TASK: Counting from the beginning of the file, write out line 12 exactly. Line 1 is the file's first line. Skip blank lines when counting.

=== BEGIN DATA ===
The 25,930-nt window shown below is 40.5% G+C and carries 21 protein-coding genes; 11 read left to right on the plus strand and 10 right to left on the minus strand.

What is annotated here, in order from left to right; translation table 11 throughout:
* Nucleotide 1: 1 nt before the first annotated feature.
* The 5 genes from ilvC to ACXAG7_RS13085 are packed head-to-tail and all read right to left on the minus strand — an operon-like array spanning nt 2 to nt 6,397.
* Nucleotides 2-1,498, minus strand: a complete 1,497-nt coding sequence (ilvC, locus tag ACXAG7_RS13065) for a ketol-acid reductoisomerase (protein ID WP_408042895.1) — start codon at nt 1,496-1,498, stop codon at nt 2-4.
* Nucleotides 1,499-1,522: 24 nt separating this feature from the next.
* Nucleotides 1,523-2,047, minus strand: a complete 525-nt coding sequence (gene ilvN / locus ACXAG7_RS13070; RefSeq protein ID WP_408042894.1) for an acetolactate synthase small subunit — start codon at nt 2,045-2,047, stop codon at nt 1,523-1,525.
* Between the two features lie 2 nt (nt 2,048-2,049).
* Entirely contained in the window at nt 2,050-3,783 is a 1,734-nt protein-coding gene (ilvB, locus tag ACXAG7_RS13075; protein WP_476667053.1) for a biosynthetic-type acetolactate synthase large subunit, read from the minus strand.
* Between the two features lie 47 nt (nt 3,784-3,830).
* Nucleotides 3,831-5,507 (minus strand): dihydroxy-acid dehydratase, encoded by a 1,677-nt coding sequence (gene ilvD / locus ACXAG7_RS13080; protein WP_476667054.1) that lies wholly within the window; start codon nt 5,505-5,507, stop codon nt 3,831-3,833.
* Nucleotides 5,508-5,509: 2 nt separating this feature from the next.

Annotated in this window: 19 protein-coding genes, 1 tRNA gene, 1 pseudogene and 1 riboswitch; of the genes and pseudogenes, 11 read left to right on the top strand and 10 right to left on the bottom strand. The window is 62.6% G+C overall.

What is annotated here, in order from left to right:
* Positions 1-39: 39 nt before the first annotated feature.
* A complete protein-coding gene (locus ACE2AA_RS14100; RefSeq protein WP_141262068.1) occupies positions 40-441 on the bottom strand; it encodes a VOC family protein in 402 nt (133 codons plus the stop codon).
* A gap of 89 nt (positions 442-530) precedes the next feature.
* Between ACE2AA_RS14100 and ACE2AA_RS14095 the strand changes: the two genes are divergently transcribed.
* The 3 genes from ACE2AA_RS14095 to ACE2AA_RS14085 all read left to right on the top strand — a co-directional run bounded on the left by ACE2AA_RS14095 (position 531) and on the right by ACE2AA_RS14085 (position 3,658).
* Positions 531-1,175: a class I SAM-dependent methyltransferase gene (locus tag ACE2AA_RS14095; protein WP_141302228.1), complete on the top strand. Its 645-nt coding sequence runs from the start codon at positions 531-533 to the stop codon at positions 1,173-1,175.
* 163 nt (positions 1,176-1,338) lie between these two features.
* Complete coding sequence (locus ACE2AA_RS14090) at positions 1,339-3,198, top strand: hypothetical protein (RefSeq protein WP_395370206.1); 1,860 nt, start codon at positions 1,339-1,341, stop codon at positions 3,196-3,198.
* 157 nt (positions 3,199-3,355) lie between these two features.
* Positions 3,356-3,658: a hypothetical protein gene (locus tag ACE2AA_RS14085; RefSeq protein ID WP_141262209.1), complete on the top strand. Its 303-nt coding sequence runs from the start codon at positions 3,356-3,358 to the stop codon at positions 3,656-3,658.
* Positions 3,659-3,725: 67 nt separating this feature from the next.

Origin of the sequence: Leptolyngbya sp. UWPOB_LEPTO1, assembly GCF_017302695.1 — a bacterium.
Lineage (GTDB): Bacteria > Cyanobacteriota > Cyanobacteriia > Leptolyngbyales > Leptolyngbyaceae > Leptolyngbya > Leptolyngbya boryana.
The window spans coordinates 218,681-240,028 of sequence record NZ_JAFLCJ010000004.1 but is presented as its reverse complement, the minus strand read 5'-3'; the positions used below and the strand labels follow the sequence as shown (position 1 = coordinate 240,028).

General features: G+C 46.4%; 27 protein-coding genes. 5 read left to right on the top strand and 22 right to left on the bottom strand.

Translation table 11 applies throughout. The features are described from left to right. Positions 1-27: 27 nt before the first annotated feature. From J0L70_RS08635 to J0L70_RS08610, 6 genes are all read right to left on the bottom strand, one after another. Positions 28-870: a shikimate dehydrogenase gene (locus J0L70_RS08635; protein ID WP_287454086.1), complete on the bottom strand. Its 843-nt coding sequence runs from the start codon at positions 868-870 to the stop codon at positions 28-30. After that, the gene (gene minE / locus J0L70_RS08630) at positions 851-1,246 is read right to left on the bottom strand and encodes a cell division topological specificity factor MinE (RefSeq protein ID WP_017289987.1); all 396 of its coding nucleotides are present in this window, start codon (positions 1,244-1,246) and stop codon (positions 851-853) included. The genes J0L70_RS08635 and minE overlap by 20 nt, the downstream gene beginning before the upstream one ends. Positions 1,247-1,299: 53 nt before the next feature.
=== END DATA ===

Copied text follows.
* Nucleotides 5,508-5,509: 2 nt separating this feature from the next.